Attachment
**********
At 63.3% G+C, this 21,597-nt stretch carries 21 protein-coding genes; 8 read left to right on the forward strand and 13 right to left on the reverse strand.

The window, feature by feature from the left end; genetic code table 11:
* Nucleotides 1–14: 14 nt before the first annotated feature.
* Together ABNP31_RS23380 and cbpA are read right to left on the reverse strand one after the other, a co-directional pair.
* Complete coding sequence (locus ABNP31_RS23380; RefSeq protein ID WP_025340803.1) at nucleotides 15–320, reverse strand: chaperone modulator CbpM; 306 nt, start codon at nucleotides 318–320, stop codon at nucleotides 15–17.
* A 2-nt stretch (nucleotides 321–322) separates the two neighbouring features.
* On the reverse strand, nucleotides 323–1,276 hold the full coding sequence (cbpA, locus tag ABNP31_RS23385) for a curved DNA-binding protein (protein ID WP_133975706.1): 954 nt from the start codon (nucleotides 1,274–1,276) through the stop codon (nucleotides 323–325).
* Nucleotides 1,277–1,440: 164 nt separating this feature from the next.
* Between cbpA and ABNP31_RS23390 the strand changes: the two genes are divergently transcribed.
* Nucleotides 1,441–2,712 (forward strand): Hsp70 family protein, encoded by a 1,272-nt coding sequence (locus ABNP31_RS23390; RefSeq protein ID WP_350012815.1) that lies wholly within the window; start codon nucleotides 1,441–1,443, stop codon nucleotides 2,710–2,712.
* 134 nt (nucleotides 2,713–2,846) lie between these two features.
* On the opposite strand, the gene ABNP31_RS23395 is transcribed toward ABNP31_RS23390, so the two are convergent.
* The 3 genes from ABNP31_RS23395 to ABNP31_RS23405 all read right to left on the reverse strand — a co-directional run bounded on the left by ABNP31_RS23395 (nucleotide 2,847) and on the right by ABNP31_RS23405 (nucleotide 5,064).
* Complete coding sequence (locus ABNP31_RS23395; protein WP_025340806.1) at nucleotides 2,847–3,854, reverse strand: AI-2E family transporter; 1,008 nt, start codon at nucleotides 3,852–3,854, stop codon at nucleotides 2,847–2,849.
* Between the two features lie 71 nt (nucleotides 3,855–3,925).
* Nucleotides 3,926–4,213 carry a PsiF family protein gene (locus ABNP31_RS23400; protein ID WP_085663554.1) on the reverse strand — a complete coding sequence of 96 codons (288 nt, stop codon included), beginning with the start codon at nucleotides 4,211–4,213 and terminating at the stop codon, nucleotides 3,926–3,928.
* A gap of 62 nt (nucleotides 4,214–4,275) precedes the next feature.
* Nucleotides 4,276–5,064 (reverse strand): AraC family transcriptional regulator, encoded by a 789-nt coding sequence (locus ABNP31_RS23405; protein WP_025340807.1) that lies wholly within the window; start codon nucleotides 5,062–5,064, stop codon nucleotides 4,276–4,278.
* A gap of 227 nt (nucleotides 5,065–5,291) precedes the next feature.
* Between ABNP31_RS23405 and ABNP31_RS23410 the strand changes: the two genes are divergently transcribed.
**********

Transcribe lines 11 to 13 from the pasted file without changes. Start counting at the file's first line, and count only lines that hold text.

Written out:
* 134 nt (nucleotides 2,713–2,846) lie between these two features.
* On the opposite strand, the gene ABNP31_RS23395 is transcribed toward ABNP31_RS23390, so the two are convergent.
* The 3 genes from ABNP31_RS23395 to ABNP31_RS23405 all read right to left on the reverse strand — a co-directional run bounded on the left by ABNP31_RS23395 (nucleotide 2,847) and on the right by ABNP31_RS23405 (nucleotide 5,064).